I appreciate this might lose me some readers, but my love of hard rock and rock music in general does not extend to AC/DC. It’s not that I cannot appreciate their contribution to music history or respect their status in rock lineage but more a taste issue. Nevertheless, if Angus Young’s version of Chuck Berry’s duck walks works as a point of reference for the Muay Thai switch-kick then I am happy to bring it into the mix…
My client continued with his current series of lessons focusing on Muay Thai. Following on from the basic combinations we re-established and layered last week, I replaced the round kick with the teep. This kick is most executed off the front leg and used in much the same way as a jab. However, for our first basic combination we looked at its rear leg application. If used correctly, this can be a powerful technique that makes good use of Muay Thai’s hip movement and, if thrown high, can be an effective knockout strike.
We broke down the linking movement between a jab and the rear leg teep. Initially this is similar to the spear knee version of the combination we trained last lesson, but it often falls apart when the leg is extended. This is due to the common mistake of allowing the knee hinging movement to dominate the rest of the technique. Whereas this does have some validity when training the typical back-leg snap kick, the teep is a thrusting technique. Although the kick has to involve a knee hinging movement the force of the kick is still generated by the hip. Therefore, in this instance, the kick is driven directly into the target rather than snapped upwards. Powerful crosses also rely on a dynamic thrust of the rear leg hip, so we draw an association. The beginning movement is identical. As the jab pulls back the hip drives forward. We also alternatively added on either a lead round kick or a lead hook punch to emphasise stability in the stance when the kick returned back to its starting place.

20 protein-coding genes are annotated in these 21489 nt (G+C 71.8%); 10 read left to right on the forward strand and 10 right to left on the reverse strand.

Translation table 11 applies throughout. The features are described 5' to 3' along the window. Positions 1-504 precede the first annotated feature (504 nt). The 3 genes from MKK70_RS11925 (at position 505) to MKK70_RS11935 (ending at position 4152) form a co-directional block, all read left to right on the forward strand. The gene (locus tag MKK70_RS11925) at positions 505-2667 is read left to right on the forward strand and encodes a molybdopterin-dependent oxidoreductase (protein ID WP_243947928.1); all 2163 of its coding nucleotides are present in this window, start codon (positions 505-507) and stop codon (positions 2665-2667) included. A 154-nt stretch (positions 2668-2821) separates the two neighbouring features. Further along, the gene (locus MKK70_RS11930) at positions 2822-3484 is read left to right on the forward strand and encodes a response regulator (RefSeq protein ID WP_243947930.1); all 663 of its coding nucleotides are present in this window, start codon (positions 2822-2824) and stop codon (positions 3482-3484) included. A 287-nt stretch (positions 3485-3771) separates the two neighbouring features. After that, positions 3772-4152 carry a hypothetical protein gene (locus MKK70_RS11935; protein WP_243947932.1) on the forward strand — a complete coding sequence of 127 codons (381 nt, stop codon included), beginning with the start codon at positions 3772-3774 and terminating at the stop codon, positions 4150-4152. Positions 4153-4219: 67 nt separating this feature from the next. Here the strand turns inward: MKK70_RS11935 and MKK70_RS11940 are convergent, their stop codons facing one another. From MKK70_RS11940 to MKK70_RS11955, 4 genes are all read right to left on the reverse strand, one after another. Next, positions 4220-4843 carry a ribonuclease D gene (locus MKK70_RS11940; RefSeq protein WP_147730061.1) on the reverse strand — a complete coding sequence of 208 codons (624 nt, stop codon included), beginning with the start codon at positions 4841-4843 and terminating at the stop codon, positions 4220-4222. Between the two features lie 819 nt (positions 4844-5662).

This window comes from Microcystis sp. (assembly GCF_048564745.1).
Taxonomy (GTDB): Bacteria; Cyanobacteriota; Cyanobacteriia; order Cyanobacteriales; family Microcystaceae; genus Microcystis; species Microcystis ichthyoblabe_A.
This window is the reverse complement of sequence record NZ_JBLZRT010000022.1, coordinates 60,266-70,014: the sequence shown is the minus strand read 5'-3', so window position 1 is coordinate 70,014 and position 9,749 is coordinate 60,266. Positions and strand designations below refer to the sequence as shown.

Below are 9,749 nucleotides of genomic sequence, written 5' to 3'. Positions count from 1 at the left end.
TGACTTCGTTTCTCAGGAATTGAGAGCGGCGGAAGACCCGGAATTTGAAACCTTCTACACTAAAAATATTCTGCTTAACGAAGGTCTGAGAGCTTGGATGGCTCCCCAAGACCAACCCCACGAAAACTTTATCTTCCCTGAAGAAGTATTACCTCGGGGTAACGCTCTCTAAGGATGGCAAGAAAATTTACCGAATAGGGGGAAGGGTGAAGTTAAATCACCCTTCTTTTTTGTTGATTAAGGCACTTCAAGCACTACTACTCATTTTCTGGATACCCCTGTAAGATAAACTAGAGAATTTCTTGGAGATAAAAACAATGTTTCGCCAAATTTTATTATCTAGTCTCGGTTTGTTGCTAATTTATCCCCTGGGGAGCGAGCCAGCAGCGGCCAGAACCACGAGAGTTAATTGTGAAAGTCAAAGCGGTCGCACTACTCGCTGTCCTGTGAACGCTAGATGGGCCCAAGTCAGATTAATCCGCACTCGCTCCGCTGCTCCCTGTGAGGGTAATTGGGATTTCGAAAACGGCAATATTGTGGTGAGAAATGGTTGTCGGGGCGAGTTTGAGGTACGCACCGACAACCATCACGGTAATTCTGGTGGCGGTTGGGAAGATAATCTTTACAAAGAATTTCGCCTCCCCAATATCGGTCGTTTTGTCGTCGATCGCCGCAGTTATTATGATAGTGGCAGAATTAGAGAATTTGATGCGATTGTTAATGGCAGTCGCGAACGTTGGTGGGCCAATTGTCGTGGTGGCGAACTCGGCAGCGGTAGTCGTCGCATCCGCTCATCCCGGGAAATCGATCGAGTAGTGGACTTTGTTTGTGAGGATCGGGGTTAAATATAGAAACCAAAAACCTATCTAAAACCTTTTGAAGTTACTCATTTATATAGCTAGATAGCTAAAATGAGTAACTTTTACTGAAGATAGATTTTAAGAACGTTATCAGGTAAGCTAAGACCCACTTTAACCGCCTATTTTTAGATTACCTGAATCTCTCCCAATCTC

This was followed with the jab/cross/switch-teep. Here we looked at the Newton’s Cradle/Pendulum motion behind the teep being executed. The rear leg drives forward but is quickly replaced by the leg, which executes the teep. This is a feigning action but it also an effective method for putting more force behind a lead leg kick that typically has less room to gather momentum. Training this combination provided a good time to work hard on maintaining a firm core and a good upper body “poker face”. Dropping hands or a hand is quite typical when executing this kick due to the fact that round kicks often rely on a fair amount of upper body movement.
The lesson finished with one round of sparring.